Cazals - Future Fresh
An indie rock outfit signed to one of the word’s most renowned electronic labels is sure to attract a few raised eyebrows. 3D’s Matt Unicomb finds out what it’s like from Cazals’ Daniel Gallagher.
French record label Kitsuné’s trend-setting Kitsuné Maison Compilation series has reached legendary status, as have many of the artists in the Kitsuné catalogue. So when an indie rock group signs to a label with such a keen interest in the promotion and support of electronic music, heads are sure to turn. Enter Cazals.
After rising to the top of London’s rock scene with little label support, Cazals have done everything from touring with Daft Punk to playing shows with Digitalism and Bloody Beetroots, and making cameo appearances in cult British comedy Nathan Barley. This would not have been possible without the Kitsuné signing.
“You get put on the front page of their MySpace, and all of a sudden a million kids in France are your friends,” Daniel Gallagher, Cazals’ guitarist, says of the perks that come with being signed to a world-famous dance label. “We then did some shows with Daft Punk, and suddenly we had all these cool Kitsuné people as fans.
“It’s weird how popular they are around the world. There’s people whose music taste is based around what Kitsuné put on their compilations.”
The path Cazals have taken has not been typical. After signing to a London indie label and releasing a handful of singles, all while being repeatedly labelled as Britain’s ‘next big thing’, Cazals seemed to have the world at their feet.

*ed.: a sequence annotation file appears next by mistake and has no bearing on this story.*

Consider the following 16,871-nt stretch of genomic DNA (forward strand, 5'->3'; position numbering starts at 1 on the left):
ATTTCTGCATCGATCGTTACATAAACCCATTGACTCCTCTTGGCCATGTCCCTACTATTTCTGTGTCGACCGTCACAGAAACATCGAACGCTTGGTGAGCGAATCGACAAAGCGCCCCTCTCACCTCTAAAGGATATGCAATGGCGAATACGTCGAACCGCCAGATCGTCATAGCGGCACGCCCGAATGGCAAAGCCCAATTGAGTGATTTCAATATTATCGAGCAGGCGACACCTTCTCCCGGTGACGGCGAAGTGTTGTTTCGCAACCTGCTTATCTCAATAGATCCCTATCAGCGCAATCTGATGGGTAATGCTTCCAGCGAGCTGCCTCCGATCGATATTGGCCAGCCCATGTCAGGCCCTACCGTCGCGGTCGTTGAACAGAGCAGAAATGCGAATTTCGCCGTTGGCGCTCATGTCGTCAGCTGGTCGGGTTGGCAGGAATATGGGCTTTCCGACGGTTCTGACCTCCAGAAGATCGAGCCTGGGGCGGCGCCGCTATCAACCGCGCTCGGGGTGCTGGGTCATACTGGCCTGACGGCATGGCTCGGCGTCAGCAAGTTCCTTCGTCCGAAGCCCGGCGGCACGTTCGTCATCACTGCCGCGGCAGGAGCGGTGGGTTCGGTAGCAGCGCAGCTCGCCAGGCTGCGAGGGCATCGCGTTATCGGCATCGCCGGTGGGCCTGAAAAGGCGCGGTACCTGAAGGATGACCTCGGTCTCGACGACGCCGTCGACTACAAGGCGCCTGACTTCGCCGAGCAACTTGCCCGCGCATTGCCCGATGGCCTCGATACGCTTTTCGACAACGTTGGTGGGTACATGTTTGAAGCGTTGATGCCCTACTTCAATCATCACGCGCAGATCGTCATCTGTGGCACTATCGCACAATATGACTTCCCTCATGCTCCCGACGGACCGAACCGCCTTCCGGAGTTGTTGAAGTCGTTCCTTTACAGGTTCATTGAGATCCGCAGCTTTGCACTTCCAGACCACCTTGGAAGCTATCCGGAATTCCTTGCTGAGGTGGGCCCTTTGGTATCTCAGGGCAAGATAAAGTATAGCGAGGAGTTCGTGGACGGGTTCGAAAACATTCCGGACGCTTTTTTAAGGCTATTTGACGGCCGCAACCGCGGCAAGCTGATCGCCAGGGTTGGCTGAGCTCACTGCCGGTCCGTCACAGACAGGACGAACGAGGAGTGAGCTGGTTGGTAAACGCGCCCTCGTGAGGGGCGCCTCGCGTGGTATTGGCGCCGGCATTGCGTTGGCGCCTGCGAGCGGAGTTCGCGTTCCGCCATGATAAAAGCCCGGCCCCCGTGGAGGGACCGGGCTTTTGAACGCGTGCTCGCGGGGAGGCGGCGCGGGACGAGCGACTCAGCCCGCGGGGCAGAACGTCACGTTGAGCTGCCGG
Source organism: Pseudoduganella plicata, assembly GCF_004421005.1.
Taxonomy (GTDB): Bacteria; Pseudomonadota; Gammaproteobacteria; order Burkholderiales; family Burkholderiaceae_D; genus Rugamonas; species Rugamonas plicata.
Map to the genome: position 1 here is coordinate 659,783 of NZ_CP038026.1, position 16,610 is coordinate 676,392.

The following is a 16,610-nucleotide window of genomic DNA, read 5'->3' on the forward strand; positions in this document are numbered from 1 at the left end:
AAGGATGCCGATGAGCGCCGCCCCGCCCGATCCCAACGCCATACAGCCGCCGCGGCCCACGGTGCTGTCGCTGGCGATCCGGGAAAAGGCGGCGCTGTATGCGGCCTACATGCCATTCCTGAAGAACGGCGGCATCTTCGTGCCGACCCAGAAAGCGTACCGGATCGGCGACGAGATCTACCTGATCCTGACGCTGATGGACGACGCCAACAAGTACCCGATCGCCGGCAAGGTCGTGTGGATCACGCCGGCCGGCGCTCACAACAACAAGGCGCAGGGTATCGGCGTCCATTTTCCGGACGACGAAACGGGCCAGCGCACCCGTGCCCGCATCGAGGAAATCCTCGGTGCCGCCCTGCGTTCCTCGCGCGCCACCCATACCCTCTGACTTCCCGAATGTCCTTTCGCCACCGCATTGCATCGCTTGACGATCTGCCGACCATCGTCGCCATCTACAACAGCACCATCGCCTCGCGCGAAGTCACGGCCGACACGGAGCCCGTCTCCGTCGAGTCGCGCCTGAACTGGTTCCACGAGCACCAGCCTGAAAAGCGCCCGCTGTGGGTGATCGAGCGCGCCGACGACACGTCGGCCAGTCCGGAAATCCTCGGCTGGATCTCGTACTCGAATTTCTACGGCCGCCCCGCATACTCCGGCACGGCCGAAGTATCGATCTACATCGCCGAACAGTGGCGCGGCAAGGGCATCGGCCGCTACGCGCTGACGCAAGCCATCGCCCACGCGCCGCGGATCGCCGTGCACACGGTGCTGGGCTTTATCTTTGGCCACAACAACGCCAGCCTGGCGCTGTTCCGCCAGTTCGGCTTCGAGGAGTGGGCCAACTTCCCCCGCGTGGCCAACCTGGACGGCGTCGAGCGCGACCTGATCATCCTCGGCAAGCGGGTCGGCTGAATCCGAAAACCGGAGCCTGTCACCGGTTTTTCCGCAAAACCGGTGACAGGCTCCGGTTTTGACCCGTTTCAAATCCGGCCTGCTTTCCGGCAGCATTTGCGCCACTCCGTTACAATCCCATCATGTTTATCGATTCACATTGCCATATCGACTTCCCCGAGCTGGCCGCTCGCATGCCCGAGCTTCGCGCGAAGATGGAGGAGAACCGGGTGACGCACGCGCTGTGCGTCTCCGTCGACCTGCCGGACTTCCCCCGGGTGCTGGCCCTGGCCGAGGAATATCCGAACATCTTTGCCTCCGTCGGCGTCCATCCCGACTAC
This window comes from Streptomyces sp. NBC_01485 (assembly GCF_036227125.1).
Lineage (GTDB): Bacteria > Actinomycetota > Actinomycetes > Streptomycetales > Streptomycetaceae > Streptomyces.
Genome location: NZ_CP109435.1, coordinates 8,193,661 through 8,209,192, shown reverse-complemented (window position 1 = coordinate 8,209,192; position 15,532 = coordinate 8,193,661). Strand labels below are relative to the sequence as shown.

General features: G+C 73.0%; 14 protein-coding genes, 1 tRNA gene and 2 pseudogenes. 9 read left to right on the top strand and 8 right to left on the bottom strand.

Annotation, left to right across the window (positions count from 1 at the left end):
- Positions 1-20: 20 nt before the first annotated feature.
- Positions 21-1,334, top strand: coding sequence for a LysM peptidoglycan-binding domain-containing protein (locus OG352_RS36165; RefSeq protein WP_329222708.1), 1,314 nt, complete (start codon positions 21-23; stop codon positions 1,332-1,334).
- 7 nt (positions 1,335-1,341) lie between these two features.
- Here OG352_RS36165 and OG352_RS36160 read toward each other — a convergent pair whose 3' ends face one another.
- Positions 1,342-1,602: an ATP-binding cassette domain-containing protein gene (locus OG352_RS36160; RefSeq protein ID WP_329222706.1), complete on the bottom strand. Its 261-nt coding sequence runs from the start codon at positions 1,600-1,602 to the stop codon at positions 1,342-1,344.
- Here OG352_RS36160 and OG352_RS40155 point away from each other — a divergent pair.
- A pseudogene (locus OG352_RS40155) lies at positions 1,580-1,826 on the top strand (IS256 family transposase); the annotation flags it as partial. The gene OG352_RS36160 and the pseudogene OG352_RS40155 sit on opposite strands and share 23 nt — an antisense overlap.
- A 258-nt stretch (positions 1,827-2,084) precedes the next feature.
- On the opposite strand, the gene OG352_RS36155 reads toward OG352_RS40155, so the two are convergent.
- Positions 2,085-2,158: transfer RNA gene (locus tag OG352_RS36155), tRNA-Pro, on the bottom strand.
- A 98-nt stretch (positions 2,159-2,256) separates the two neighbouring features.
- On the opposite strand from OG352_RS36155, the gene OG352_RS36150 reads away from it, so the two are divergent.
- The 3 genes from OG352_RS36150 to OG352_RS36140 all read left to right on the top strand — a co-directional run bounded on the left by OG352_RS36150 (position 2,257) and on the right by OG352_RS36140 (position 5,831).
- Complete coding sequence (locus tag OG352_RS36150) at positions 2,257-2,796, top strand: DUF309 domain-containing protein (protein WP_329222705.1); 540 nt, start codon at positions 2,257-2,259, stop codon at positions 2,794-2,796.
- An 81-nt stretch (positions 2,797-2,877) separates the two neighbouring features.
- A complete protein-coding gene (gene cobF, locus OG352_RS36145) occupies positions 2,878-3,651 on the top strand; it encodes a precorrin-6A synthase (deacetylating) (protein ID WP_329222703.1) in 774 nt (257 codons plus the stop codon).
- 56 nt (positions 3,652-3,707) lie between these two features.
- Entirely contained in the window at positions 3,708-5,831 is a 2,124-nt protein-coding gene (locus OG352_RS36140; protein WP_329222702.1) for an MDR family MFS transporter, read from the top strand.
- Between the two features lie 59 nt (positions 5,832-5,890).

“We were signed to a label called 1234 Records,” he explains. “We signed to them at the end of 2004. We then released a single in July 2005, and everything seemed to be taking off then. In England we were getting loads and loads of press – the kind of stuff where everyone thinks you’re going to be very big. There were mobile phone companies ringing us up asking us if we wanted a free phone – crap like that.”
Those good vibes did not last. Their label went bust, and the five-piece would have to be content with a year’s worth of constant gigging, with little promise of a record deal. However, all was not lost. In the early months of 2007, Kitsuné approached them with a record deal in hand after including a Cazals track on the acclaimed Kitsuné Maison Compilation 2. Since then, the group has toured the world with some of the most well renowned electro artists.
The most difficult thing, one would assume, about being signed and touring with an electronic-focused label, is trying to crack the ‘dance only’ mentality of the Kitsuné fan base. “When we were opening for Daft Punk, I was really nervous wondering how we were going to go,” Gallagher reflects. “We were opening for, what I believe to be, one of the best live shows in the world. We walk up there like six lads going, ‘Errrr, here’s our songs’. They were all brilliant to us. The lighting engineer went, ‘don’t worry about it – I’m just gonna give you some sick lights.’ Luckily we were in Japan where they’re just crazy anyway.”
Cazals have had a look into the Kitsuné camp in a way that very few do, and many would kill for. As the one-time home to the likes of Crystal Castles, Boys Noize, Bloc Party and Digitalism, the label’s head office is basically a fan-boy’s shrine to electro.
“The coolest thing – I hope they don’t read this – [is] in the Kitsuné office downstairs, they have all the Daft Punk tour stuff. Martin [Cazals’ bassist] and I went downstairs and opened this suitcase, and there were the Daft Punk suits and helmets and everything – it was like ‘You’re fucking kidding me!’”
WHAT: What of Our Future out through Kitsuné / etcetc / Universal
WHEN: Out now